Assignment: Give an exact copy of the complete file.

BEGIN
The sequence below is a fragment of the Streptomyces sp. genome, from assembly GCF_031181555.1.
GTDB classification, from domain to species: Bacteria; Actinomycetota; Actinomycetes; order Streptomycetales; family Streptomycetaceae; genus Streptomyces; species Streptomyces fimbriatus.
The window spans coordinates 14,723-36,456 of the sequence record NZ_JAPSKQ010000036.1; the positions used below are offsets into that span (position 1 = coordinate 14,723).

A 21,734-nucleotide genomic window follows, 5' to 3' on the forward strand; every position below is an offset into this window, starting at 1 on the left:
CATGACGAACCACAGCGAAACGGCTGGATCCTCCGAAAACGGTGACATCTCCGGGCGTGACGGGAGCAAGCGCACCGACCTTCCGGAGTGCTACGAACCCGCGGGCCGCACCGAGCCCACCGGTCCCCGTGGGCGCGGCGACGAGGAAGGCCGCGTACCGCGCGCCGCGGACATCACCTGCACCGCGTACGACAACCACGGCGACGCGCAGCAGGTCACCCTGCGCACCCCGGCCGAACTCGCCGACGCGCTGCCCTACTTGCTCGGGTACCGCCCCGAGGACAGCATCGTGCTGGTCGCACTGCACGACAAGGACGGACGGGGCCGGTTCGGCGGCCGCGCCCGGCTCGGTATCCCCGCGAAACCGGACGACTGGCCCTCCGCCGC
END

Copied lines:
The sequence below is a fragment of the Streptomyces sp. genome, from assembly GCF_031181555.1.
GTDB classification, from domain to species: Bacteria; Actinomycetota; Actinomycetes; order Streptomycetales; family Streptomycetaceae; genus Streptomyces; species Streptomyces fimbriatus.
The window spans coordinates 14,723-36,456 of the sequence record NZ_JAPSKQ010000036.1; the positions used below are offsets into that span (position 1 = coordinate 14,723).

A 21,734-nucleotide genomic window follows, 5' to 3' on the forward strand; every position below is an offset into this window, starting at 1 on the left:
CATGACGAACCACAGCGAAACGGCTGGATCCTCCGAAAACGGTGACATCTCCGGGCGTGACGGGAGCAAGCGCACCGACCTTCCGGAGTGCTACGAACCCGCGGGCCGCACCGAGCCCACCGGTCCCCGTGGGCGCGGCGACGAGGAAGGCCGCGTACCGCGCGCCGCGGACATCACCTGCACCGCGTACGACAACCACGGCGACGCGCAGCAGGTCACCCTGCGCACCCCGGCCGAACTCGCCGACGCGCTGCCCTACTTGCTCGGGTACCGCCCCGAGGACAGCATCGTGCTGGTCGCACTGCACGACAAGGACGGACGGGGCCGGTTCGGCGGCCGCGCCCGGCTCGGTATCCCCGCGAAACCGGACGACTGGCCCTCCGCCGC